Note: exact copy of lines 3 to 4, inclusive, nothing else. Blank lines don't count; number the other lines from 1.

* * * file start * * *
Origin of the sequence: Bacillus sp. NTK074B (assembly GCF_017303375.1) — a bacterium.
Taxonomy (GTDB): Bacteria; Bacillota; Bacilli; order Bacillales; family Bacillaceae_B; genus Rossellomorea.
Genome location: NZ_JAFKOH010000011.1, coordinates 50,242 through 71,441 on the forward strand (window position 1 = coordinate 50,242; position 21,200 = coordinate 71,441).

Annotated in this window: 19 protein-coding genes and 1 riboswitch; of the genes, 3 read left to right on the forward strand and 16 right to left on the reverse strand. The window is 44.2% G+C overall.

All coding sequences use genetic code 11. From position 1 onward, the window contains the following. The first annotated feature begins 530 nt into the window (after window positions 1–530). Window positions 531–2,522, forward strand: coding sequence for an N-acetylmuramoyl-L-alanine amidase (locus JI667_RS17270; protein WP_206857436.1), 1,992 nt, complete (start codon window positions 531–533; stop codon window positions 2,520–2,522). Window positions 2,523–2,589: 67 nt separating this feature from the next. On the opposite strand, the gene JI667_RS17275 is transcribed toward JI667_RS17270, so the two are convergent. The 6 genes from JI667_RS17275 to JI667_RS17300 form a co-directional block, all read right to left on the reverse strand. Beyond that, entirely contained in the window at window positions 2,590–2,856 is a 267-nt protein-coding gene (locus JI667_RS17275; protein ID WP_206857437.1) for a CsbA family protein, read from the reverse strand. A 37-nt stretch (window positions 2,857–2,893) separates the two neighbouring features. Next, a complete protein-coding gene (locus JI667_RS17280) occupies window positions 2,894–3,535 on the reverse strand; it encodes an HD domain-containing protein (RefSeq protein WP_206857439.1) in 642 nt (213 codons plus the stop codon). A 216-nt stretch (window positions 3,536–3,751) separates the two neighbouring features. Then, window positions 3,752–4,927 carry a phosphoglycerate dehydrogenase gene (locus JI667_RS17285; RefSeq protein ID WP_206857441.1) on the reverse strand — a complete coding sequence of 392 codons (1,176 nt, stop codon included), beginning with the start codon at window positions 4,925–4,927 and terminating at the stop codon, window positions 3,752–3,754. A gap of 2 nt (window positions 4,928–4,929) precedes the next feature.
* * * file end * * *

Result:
Genome location: NZ_JAFKOH010000011.1, coordinates 50,242 through 71,441 on the forward strand (window position 1 = coordinate 50,242; position 21,200 = coordinate 71,441).

Annotated in this window: 19 protein-coding genes and 1 riboswitch; of the genes, 3 read left to right on the forward strand and 16 right to left on the reverse strand. The window is 44.2% G+C overall.